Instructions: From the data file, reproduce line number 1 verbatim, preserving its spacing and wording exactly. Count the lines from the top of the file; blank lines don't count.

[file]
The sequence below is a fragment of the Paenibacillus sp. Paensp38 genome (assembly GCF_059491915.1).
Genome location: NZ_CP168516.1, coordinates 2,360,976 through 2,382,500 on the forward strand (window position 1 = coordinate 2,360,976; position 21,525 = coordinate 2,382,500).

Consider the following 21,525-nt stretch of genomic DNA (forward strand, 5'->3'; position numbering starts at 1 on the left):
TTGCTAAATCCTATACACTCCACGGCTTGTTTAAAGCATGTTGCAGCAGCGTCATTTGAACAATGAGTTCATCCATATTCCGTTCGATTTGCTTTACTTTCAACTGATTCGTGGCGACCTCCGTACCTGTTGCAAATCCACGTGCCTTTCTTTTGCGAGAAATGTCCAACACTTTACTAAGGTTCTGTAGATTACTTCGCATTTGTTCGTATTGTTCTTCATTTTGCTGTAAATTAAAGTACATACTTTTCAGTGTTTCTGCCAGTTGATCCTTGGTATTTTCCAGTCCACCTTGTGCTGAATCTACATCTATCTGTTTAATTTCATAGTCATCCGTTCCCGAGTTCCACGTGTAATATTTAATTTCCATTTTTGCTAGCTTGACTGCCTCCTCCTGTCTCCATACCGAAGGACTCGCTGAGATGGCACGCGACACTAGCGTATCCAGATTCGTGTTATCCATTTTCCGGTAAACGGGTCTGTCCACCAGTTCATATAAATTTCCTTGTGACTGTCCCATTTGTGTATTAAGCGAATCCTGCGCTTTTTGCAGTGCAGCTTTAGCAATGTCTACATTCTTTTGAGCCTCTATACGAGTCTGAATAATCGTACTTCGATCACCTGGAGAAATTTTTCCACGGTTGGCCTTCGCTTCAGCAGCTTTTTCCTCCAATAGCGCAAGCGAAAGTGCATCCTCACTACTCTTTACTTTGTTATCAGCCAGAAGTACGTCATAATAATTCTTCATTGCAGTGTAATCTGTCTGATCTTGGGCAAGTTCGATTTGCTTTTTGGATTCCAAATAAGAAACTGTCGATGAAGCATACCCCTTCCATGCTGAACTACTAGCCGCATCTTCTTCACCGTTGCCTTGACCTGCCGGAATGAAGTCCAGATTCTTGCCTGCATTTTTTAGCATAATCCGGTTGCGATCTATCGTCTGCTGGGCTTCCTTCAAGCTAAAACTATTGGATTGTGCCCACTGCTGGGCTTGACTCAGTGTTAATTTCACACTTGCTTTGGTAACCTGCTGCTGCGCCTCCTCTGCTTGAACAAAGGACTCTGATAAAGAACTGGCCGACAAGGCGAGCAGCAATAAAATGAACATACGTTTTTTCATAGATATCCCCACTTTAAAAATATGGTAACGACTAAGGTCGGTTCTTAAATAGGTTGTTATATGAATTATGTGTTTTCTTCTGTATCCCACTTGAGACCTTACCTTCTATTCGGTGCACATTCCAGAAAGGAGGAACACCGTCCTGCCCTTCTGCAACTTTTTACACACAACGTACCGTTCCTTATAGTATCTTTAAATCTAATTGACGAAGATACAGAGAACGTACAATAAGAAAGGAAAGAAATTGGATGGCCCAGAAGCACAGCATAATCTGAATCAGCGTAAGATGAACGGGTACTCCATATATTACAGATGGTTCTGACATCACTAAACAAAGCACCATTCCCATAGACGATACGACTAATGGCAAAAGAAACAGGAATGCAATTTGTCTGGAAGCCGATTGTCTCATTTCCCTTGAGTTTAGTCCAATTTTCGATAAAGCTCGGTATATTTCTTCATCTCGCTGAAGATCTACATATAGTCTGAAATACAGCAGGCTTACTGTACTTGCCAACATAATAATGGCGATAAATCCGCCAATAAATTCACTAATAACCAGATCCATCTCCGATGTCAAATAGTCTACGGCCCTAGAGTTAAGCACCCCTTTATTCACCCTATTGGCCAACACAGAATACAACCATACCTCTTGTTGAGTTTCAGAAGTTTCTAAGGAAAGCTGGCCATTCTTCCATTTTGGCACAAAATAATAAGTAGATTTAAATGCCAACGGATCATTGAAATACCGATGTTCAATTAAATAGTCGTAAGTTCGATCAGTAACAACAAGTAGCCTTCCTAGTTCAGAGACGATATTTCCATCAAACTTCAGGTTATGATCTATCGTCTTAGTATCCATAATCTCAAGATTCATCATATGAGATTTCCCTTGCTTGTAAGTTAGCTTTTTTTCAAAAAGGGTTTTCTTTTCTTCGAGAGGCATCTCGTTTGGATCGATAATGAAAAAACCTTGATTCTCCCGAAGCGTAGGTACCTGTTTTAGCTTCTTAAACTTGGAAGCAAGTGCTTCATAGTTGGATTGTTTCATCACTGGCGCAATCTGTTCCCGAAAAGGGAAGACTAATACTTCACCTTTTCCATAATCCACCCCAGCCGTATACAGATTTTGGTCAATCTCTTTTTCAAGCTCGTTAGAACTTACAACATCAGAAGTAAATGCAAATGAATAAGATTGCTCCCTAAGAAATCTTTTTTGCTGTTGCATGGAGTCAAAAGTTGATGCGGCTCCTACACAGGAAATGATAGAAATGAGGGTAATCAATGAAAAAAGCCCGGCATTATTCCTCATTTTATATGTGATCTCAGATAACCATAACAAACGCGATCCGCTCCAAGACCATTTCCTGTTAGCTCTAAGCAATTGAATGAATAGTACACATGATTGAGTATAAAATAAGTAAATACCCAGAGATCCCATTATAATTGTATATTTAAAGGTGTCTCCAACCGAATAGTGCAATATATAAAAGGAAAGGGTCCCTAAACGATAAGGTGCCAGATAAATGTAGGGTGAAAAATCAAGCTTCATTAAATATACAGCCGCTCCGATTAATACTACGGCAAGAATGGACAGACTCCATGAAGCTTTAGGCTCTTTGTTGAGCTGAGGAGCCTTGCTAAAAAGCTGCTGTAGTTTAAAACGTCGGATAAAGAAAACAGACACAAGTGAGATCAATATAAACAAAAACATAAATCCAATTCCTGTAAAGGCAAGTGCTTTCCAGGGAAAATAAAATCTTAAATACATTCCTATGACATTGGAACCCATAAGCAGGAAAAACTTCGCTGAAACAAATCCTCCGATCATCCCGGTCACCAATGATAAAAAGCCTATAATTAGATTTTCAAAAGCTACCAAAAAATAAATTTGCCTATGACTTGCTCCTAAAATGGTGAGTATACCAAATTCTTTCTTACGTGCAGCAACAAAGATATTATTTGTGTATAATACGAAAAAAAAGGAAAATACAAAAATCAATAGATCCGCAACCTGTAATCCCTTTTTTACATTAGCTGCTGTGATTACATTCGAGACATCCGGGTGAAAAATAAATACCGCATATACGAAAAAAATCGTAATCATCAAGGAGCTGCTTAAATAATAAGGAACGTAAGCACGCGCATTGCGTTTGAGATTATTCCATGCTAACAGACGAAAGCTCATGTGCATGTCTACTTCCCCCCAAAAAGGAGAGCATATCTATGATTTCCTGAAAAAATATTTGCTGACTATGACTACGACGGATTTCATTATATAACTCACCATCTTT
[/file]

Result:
The sequence below is a fragment of the Paenibacillus sp. Paensp38 genome (assembly GCF_059491915.1).